Regulatory agencies in the EU and US set the requirements for representation and also define a number of responsibilities for organizations acting on behalf of another company.
Levels of responsibility vary depending on the Regulatory Body responsible for the representative. However, based on responsibilities outlined for outside representation, the representatives are viewed as an extension of the company they act on behalf of.
Authorized Representatives must act as first point of contact with regulatory authorities and import/customs offices. When a device is entering the EU, the representative may need to be present at the port of entry to speak on behalf of the manufacturer. The Authorized Representative will need to prepare for audits by EU authorities, and create and manage a Device Master File; this will include declarations of conformity, technical documentation relevant to investigations being conducted, the manufacturer’s Quality Policy and incident reports and corrective actions.
When the manufacturer being represented is conducting clinical trials in the EU, a Trial Master File must also be developed by the Authorized Representative. If a clinical site is audited, the EU authorities may follow up by auditing the Authorized Representative as well as both the Device Master File and Trial Master File. In the occurrence of serious adverse events, it is the responsibility of the sponsor of the clinical investigation to report to the regulatory agencies; the sponsor could be either the manufacturer or the Authorized Representative.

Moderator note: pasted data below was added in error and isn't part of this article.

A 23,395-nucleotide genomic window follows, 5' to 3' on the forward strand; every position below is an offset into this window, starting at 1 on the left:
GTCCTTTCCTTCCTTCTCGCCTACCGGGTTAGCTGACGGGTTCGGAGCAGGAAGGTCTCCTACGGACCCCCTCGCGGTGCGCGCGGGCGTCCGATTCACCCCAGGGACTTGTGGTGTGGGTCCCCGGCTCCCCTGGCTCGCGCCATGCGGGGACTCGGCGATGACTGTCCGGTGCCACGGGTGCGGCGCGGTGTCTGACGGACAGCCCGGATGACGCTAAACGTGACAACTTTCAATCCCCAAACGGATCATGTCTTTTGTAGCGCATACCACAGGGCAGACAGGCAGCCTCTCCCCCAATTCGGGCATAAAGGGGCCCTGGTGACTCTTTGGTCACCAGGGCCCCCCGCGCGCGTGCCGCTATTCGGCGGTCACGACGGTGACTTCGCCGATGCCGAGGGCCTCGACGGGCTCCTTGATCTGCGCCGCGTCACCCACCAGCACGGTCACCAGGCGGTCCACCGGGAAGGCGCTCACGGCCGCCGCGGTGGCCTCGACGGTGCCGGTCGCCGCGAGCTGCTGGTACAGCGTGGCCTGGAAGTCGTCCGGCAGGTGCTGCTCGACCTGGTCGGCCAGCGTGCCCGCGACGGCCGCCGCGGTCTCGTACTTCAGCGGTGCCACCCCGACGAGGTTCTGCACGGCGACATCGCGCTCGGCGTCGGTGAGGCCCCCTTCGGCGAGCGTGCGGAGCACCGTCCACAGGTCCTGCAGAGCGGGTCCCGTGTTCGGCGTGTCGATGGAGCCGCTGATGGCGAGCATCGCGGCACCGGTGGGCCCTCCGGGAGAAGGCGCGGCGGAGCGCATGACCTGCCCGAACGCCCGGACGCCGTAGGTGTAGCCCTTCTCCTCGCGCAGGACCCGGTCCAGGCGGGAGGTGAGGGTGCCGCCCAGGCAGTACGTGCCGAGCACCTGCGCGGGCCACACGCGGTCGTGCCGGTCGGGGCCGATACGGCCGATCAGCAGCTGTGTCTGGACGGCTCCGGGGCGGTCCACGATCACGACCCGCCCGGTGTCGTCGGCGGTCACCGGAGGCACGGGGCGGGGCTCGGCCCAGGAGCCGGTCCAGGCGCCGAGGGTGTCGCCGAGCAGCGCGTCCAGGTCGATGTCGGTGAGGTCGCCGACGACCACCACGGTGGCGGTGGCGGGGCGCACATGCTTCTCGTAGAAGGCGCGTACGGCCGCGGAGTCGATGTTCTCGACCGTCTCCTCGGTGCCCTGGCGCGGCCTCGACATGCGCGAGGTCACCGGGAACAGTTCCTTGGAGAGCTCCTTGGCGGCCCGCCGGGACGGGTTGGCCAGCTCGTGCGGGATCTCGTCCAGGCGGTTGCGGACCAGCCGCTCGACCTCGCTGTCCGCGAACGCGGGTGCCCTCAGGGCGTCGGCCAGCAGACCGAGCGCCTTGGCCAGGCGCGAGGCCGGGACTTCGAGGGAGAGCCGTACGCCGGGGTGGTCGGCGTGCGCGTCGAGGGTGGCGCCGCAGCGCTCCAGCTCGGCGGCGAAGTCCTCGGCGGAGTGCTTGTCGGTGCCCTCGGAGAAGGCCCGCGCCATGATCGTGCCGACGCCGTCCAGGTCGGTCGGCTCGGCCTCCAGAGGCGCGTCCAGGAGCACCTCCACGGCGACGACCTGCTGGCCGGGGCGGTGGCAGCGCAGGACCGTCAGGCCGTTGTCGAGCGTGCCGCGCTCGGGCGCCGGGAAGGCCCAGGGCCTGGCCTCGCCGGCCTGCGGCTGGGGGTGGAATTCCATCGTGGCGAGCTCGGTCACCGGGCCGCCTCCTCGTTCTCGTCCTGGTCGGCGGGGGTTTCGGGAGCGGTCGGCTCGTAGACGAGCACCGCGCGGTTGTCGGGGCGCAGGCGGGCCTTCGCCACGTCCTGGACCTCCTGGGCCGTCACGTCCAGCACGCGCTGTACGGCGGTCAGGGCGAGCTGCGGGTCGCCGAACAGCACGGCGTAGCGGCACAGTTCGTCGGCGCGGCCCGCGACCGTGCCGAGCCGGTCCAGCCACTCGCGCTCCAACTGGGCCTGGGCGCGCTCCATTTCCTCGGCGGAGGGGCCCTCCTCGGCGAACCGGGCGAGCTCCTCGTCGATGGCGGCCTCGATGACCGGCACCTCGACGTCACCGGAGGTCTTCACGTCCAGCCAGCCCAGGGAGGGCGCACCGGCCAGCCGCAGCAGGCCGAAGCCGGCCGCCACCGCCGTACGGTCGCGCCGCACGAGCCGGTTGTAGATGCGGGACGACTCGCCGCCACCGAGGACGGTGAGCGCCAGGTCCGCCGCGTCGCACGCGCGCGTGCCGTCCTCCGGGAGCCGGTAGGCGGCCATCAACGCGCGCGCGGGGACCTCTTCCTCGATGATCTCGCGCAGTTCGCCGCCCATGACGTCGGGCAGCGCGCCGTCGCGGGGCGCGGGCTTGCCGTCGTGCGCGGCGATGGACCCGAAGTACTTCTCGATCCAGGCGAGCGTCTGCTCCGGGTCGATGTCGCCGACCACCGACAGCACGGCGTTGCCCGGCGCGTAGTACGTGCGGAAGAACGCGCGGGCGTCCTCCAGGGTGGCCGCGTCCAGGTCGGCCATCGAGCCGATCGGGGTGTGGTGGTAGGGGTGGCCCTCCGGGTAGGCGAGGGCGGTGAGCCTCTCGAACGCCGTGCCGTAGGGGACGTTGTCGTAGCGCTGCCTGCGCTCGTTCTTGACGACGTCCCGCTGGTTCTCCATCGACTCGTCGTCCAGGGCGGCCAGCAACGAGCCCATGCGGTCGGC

On top of the responsibilities given by regulatory agencies, the manufacturer is also expected to delegate certain tasks to their identified representative. These tasks should be clearly written in the contract between the manufacturer and the Authorized Representative and should also be listed within the Device Master File and Trial Master File.
Compared to Authorized Representatives, US Agents have limited responsibility set by FDA. One of the major responsibilities a US Agent has is to maintain communication between the FDA and the non-US based company. Part of the communication involves the response to questions concerning the non-US based company’s devices that are imported or offered for import into the US. Unlike an Authorized Representative, a US Agent is not responsible for reporting adverse events to FDA. However, the US Agent must assist FDA when it comes to scheduling inspections of the non-US based company’s establishment. In the case that FDA is unable to reach the non-US based company, FDA may provide information or documents to the US Agent. This should be considered equivalent to providing the same information or documents to the non-US based company.
When deciding to perform clinical studies in another country, careful consideration must be given to selecting an ideal country and study site. Evaluating short- and long-term advantages are key to evading negative impacts to the execution and management of the study.
To read the next blog in the series, Conducting a Clinical Study in the US, click here.
If you missed the previous blog in the series, The Need for an Agent for Clinical Trials in the US, you can view it here.